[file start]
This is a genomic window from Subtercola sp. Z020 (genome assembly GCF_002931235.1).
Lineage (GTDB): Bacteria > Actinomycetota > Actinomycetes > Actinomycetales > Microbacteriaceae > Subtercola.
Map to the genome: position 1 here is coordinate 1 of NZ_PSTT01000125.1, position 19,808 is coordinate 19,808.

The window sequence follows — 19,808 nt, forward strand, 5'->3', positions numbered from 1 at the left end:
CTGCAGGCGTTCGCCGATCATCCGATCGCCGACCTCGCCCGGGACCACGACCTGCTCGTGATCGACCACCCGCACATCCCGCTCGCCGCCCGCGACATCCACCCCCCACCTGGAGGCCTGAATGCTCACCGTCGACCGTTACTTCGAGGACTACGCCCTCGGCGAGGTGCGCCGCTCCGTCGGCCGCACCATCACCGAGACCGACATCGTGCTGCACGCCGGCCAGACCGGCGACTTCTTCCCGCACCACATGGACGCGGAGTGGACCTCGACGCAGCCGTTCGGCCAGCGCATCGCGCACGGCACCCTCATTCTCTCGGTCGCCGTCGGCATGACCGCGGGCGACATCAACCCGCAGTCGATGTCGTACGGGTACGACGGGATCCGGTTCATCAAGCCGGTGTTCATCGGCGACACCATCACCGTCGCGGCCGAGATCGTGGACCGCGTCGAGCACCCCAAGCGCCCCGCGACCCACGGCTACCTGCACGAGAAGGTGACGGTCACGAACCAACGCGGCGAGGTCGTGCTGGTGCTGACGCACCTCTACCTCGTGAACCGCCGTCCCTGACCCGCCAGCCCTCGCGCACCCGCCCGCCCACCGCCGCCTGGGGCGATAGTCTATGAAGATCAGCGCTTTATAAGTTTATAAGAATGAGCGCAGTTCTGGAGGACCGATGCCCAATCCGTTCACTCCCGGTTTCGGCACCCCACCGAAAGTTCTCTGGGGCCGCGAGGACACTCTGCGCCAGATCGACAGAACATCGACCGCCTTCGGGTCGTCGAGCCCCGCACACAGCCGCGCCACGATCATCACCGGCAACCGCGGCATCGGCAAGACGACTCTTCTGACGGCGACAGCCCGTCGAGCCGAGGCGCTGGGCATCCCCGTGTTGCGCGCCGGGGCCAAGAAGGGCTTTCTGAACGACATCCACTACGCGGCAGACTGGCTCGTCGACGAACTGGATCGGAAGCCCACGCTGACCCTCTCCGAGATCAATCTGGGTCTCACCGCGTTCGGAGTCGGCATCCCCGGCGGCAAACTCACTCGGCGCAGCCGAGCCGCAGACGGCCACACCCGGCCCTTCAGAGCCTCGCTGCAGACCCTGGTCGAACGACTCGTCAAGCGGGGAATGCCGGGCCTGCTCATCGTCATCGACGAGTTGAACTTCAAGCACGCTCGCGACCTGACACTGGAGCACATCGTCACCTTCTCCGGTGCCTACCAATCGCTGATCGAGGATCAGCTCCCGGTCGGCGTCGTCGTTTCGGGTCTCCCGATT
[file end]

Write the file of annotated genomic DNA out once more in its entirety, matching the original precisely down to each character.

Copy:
This is a genomic window from Subtercola sp. Z020 (genome assembly GCF_002931235.1).
Lineage (GTDB): Bacteria > Actinomycetota > Actinomycetes > Actinomycetales > Microbacteriaceae > Subtercola.
Map to the genome: position 1 here is coordinate 1 of NZ_PSTT01000125.1, position 19,808 is coordinate 19,808.

The window sequence follows — 19,808 nt, forward strand, 5'->3', positions numbered from 1 at the left end:
CTGCAGGCGTTCGCCGATCATCCGATCGCCGACCTCGCCCGGGACCACGACCTGCTCGTGATCGACCACCCGCACATCCCGCTCGCCGCCCGCGACATCCACCCCCCACCTGGAGGCCTGAATGCTCACCGTCGACCGTTACTTCGAGGACTACGCCCTCGGCGAGGTGCGCCGCTCCGTCGGCCGCACCATCACCGAGACCGACATCGTGCTGCACGCCGGCCAGACCGGCGACTTCTTCCCGCACCACATGGACGCGGAGTGGACCTCGACGCAGCCGTTCGGCCAGCGCATCGCGCACGGCACCCTCATTCTCTCGGTCGCCGTCGGCATGACCGCGGGCGACATCAACCCGCAGTCGATGTCGTACGGGTACGACGGGATCCGGTTCATCAAGCCGGTGTTCATCGGCGACACCATCACCGTCGCGGCCGAGATCGTGGACCGCGTCGAGCACCCCAAGCGCCCCGCGACCCACGGCTACCTGCACGAGAAGGTGACGGTCACGAACCAACGCGGCGAGGTCGTGCTGGTGCTGACGCACCTCTACCTCGTGAACCGCCGTCCCTGACCCGCCAGCCCTCGCGCACCCGCCCGCCCACCGCCGCCTGGGGCGATAGTCTATGAAGATCAGCGCTTTATAAGTTTATAAGAATGAGCGCAGTTCTGGAGGACCGATGCCCAATCCGTTCACTCCCGGTTTCGGCACCCCACCGAAAGTTCTCTGGGGCCGCGAGGACACTCTGCGCCAGATCGACAGAACATCGACCGCCTTCGGGTCGTCGAGCCCCGCACACAGCCGCGCCACGATCATCACCGGCAACCGCGGCATCGGCAAGACGACTCTTCTGACGGCGACAGCCCGTCGAGCCGAGGCGCTGGGCATCCCCGTGTTGCGCGCCGGGGCCAAGAAGGGCTTTCTGAACGACATCCACTACGCGGCAGACTGGCTCGTCGACGAACTGGATCGGAAGCCCACGCTGACCCTCTCCGAGATCAATCTGGGTCTCACCGCGTTCGGAGTCGGCATCCCCGGCGGCAAACTCACTCGGCGCAGCCGAGCCGCAGACGGCCACACCCGGCCCTTCAGAGCCTCGCTGCAGACCCTGGTCGAACGACTCGTCAAGCGGGGAATGCCGGGCCTGCTCATCGTCATCGACGAGTTGAACTTCAAGCACGCTCGCGACCTGACACTGGAGCACATCGTCACCTTCTCCGGTGCCTACCAATCGCTGATCGAGGATCAGCTCCCGGTCGGCGTCGTCGTTTCGGGTCTCCCGATT